Up until now, I've been treating the VideoNuLA extended attribute text mode as though it supports one background colour and 8 foreground colours. VideoNuLA is actually more capable than that; we can have 8 pairs of (foreground, background) colours, and any character can use any one of those 8 colour pairs. So we can have, say:
- Pair 0 - white on black
- Pair 1 - red on yellow
- Pair 2 - yellow on black
- Pair 3 - magenta on red
- Pair 4 - magenta on blue
- Pair 5 - black on magenta
- Pair 6 - yellow on blue
- Pair 7 - cyan on magenta
The basic ANSI colour codes allow the running program to choose from the foreground and background independently from the 8 primary colours, so there are 64 pairs possible and the 8 pairs we have available aren't sufficient to handle this.
What I've tried to implement is a scheme where we dynamically change our 8 colour pairs to match what the running program has requested. So we start off with a blank screen and the default foreground of white and background of black. The program prints an 'A' character. STEM says to itself "I need a colour pair for 'white on black' - OK, let me redefine pair 0 as that, and use colour pair 0 to print this A".
The program then selects red foreground and yellow background and prints a 'B'. STEM says "OK, this is different. I need a colour pair for 'red on yellow'. Pair 0 is in use, let me redefine pair 1 as red-on-yellow, and use colour pair 1 to print this B.
We remember the pairs we've already allocated, so if the program then switches back to white-on-black text and prints a "C", we will use pair 0 for it rather than redefining pair 2 to be white-on-black. 
Everything's peachy until the program uses its ninth unique colour pair - let's say this is white-on-blue. At that point, STEM needs to allocate one of the 8 pairs to it, and they're all used. So it has no choice but to re-use one pair as white-on-blue - it will choose pair 0 (the oldest pair), causing the white-on-black text printed earlier using pair 0 to suddenly turn white-on-blue. We re-use the oldest pair as in an ideal world, all the text written using it has already disappeared fro the screen and the redefinitions isn't noticeable, but this isn't guaranteed, of course. We are also hoping that the program is showing some restraint in its use of foreground/background colour combinations and doesn't need more than 8 different unique pairs on the screen simultaneously. (I could imagine this being the case if using Elminster's telnet to connect to a Linux machine and doing things like ls --color, for example.)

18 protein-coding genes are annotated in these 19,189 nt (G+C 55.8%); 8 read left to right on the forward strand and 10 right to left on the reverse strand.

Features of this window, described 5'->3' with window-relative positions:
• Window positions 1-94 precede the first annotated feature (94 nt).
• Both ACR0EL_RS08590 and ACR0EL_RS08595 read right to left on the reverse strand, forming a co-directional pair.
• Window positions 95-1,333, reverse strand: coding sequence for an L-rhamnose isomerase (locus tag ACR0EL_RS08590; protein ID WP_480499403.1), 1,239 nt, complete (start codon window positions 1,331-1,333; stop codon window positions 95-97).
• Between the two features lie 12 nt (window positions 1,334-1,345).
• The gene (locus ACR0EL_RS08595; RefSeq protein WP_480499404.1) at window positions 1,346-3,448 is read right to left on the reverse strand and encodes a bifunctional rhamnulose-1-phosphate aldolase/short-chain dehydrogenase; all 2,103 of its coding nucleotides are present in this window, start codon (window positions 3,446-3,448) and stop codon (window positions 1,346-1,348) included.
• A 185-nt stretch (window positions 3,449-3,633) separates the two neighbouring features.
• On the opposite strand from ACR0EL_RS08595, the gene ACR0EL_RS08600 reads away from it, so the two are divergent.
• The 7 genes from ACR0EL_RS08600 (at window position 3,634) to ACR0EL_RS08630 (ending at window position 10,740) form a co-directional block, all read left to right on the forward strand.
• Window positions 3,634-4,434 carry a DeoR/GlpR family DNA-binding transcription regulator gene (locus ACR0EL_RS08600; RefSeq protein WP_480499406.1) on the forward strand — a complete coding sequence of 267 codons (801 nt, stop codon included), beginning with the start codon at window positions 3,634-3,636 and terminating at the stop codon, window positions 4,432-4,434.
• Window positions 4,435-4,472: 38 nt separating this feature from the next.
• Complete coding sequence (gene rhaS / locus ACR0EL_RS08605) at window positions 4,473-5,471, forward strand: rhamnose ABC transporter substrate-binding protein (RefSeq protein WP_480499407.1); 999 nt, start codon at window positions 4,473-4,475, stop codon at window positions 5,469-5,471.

I've attached a copy of the prototype and there's a new test program T.VNULA2 which prints text in random combinations of foreground and background colours, pausing for you to press RETURN after each one. Ignoring lucky cases where the same colour pair occurs multiple times in relatively close succession, you can see that after the first eight lines, colours get redefined and so the older lines suddenly appear using different colours. Here's a screenshot of a sample run (courtesy of Kieran's b-em VideoNuLA emulation): You can see that the last eight lines (16-23) appear in the correct colours, whereas the previous lines don't match their own descriptions (e.g. line 0 says it's white on black, but it's actually red on white; it was white on black when it was first displayed).
A side issue here is that this prototype doesn't do anything to avoid the not-yet-written-to character cells on the screen (which are using colour pair 0) from changing when colour pair 0 gets redefined. I can think of various possibilities here (perhaps colour pair 0 is permanently reserved for white-on-black), but I think this is less important than deciding if this basic approach is desirable.
Because the extended attribute mode always displays the rightmost column of each character cell using the background colour of cell 0, changing the background colour doesn't give a contiguous horizontal background colour - you can see in the screenshot that there's a white vertical line between each character cell on every line. This can't be avoided (although the colour of that line doesn't have to be white; that's just how it happens to be in the example) in the 8 colour mode; the 4 colour mode wouldn't suffer from this (but STEM doesn't currently support setting background colours at all in 4 colour mode). [Edited to add: does a real VideoNuLA behave like this, or is this an emulation bug? I have no reason to believe it's a bug but I thought I'd ask. I could see this alternatively using the background colour of the pair for the character cell itself rather than the background colour for colour pair 0.]
Note that if the program running under STEM doesn't use any background colour codes, this approach is more-or-less equivalent to how STEM behaved before, as the 8 colour pairs we have are always enough without any redefinition being needed. (However, foreground colour 0 was previously treated as red, whereas it's now black and therefore is not very useful if you aren't changing the background colour.)
 There is a flaw in the implementation of this in the prototype, as I don't have a proper least-recently-used list, but it does more or less work. The effect of this is that sometimes a colour pair which was used quite recently will be redefined earlier than it should be.